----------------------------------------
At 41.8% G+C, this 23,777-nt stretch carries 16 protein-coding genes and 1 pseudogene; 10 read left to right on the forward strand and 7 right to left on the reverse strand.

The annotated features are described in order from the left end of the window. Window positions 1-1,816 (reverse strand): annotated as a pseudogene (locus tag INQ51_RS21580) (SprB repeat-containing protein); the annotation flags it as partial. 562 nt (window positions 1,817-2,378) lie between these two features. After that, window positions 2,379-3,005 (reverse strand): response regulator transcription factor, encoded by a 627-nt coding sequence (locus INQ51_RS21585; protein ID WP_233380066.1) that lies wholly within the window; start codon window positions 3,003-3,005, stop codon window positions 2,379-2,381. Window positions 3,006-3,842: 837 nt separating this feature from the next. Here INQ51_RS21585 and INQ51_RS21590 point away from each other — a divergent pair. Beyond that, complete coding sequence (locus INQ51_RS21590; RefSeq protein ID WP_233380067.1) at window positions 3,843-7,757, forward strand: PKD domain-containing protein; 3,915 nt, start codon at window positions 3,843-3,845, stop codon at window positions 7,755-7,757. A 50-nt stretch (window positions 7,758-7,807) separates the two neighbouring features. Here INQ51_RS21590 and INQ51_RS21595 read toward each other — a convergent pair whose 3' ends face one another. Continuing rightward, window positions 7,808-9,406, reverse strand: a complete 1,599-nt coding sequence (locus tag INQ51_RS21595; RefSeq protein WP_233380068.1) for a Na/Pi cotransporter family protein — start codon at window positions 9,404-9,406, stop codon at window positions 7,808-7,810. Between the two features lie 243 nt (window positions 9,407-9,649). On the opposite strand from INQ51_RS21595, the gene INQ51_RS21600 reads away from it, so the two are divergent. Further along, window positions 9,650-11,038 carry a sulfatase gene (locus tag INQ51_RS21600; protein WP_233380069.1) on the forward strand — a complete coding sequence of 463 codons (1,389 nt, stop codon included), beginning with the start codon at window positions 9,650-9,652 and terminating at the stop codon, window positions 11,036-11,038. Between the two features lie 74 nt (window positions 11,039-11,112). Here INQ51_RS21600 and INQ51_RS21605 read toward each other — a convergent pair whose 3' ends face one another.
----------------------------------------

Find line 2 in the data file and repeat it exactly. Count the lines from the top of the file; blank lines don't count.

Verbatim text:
The annotated features are described in order from the left end of the window. Window positions 1-1,816 (reverse strand): annotated as a pseudogene (locus tag INQ51_RS21580) (SprB repeat-containing protein); the annotation flags it as partial. 562 nt (window positions 1,817-2,378) lie between these two features. After that, window positions 2,379-3,005 (reverse strand): response regulator transcription factor, encoded by a 627-nt coding sequence (locus INQ51_RS21585; protein ID WP_233380066.1) that lies wholly within the window; start codon window positions 3,003-3,005, stop codon window positions 2,379-2,381. Window positions 3,006-3,842: 837 nt separating this feature from the next. Here INQ51_RS21585 and INQ51_RS21590 point away from each other — a divergent pair. Beyond that, complete coding sequence (locus INQ51_RS21590; RefSeq protein ID WP_233380067.1) at window positions 3,843-7,757, forward strand: PKD domain-containing protein; 3,915 nt, start codon at window positions 3,843-3,845, stop codon at window positions 7,755-7,757. A 50-nt stretch (window positions 7,758-7,807) separates the two neighbouring features. Here INQ51_RS21590 and INQ51_RS21595 read toward each other — a convergent pair whose 3' ends face one another. Continuing rightward, window positions 7,808-9,406, reverse strand: a complete 1,599-nt coding sequence (locus tag INQ51_RS21595; RefSeq protein WP_233380068.1) for a Na/Pi cotransporter family protein — start codon at window positions 9,404-9,406, stop codon at window positions 7,808-7,810. Between the two features lie 243 nt (window positions 9,407-9,649). On the opposite strand from INQ51_RS21595, the gene INQ51_RS21600 reads away from it, so the two are divergent. Further along, window positions 9,650-11,038 carry a sulfatase gene (locus tag INQ51_RS21600; protein WP_233380069.1) on the forward strand — a complete coding sequence of 463 codons (1,389 nt, stop codon included), beginning with the start codon at window positions 9,650-9,652 and terminating at the stop codon, window positions 11,036-11,038. Between the two features lie 74 nt (window positions 11,039-11,112). Here INQ51_RS21600 and INQ51_RS21605 read toward each other — a convergent pair whose 3' ends face one another.